Crash Course in Public School Ratings

California is home to many nationally acclaimed public schools, and buyers are willing to invest incredible amounts to secure houses in these areas. Property values in good school districts also translates into better long term stability. Homes with highly rated schools appreciate more quickly in a strong market, and depreciate at a slower rate in recessionary periods.

Two common school rating systems in California include the API (Academic Performance Index) and the Greatschools.org 10-point rating system.

The API (Academic Performance Index)

There can be a lot of variance between school ratings on a 10 point scale because APIs range from 200 - 1,000, and every school aims to score an 800 or above. Scores are based on standardized test scores, including the STAR (standardized testing and reporting) program and CAHSEE (CA HS exit exam), which have been used since 1997. Any school that does not meet the 800 rating goal sets a growth target for the next year.

The last time annual API scores were released was in 2013, and 3-year averages were released in 2014.

2013: Changes to School Ratings

In 2013, California adopted Common Core State Standards and STAR testing was suspended in order to transition to a new and more balanced system. The new assessment system, California Assessment of Student Performance and Progress (CASPP), calls for new academic content standards, assessments, and accountability.

Although no new ratings have been released since 2013, many people continue to use APIs as a reference point. Relying solely on a school's API can be misleading because school performance may have changed since 2013. For example, Rosemary Elementary school in the Campbell Union school district has a 2013 API of 834 and a Great Schools rating of 4/10.

The Great Schools 10-Point Scale

Greatschools.org is a great resource for the most recent information regarding state test scores, parent feedback, and equality demographic data. Ratings are broken down into three categories:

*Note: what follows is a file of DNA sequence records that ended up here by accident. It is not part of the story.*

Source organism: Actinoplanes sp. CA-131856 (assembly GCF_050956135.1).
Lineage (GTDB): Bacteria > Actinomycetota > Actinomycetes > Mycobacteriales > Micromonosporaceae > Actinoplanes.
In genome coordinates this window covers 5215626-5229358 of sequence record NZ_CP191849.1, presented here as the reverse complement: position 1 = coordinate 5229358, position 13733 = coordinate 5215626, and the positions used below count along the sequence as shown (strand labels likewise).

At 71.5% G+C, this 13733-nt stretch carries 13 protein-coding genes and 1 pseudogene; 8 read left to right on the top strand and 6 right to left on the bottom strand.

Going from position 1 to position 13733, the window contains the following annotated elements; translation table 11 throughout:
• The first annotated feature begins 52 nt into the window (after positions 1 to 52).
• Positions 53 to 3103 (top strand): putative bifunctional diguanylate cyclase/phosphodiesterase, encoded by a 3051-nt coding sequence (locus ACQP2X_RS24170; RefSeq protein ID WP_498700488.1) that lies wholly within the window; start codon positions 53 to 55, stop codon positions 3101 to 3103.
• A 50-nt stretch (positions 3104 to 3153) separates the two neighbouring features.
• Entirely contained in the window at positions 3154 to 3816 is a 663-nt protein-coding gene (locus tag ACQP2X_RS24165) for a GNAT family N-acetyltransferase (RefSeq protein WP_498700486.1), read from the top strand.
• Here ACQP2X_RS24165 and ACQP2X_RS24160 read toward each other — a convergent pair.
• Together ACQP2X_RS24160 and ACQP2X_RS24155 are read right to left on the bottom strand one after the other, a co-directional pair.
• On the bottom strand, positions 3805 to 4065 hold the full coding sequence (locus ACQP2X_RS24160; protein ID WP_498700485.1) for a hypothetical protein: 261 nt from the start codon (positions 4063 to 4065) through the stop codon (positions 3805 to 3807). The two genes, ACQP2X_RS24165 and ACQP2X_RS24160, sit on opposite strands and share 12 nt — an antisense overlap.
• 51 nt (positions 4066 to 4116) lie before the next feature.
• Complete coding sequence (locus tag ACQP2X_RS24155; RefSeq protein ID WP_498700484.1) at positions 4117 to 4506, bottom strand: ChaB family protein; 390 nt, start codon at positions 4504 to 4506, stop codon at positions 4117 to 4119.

1. 1-3: "below average"

  2. 4-7: "average"

  3. 8-10: "above average"

In California, the basis for these ratings are the school's average standardized test scores relative to other students in throughout the state. In addition to the 1-10 rating, this data is broken down into Science, Math and English, as a percentage compared to the state average. The ratings are distributed as a bell curve.

Check out the GreatSchools rating of any public school in the US here.

Roxy's School Tips for Buyers

  1. Never assume that a property falls within a certain school district. Zillow, Redfin etc. do not guarantee the assigned schools they publish for each property.

  2. When purchasing a home, always call the school district and confirm the assigned schools for that property

  3. Check both school APIs & Great Schools ranking to evaluate school performance

  4. School rankings change in time, and schools are always striving to improve their test scores and parent satisfaction. An average school today may become above average in time.

  5. Consider the age of your children and timeline when making decisions buying for specific schools. If you have a newborn, you are likely to move before your babe hits high school.

Have questions about Bay Area school ratings? Email me roxy@roxyrealtybayarea.com


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